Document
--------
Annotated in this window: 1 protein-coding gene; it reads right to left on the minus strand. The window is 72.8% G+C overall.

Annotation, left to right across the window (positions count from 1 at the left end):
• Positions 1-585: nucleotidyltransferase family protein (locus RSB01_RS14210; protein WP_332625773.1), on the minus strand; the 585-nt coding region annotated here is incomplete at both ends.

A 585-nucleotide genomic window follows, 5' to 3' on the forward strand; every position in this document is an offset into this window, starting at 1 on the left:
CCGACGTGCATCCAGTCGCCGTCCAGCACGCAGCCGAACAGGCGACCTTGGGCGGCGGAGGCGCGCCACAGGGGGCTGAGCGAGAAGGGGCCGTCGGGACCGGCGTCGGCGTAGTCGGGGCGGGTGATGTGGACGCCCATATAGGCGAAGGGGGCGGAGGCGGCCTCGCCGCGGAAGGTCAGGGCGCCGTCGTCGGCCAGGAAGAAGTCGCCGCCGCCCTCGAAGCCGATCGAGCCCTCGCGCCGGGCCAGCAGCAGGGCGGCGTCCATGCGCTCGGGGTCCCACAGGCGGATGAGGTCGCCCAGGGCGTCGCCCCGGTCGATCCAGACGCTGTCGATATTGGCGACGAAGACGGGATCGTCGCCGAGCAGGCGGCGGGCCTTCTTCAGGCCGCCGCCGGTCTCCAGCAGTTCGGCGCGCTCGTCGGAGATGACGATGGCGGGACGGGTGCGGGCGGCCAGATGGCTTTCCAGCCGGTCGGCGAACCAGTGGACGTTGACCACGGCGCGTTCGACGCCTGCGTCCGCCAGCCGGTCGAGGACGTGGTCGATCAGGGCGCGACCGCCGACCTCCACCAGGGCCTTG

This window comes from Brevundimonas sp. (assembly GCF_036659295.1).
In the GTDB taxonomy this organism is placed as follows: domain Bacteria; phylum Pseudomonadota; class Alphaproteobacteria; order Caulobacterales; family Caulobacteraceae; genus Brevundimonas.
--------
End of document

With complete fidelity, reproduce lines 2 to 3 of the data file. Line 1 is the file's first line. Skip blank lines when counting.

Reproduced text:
Annotation, left to right across the window (positions count from 1 at the left end):
• Positions 1-585: nucleotidyltransferase family protein (locus RSB01_RS14210; protein WP_332625773.1), on the minus strand; the 585-nt coding region annotated here is incomplete at both ends.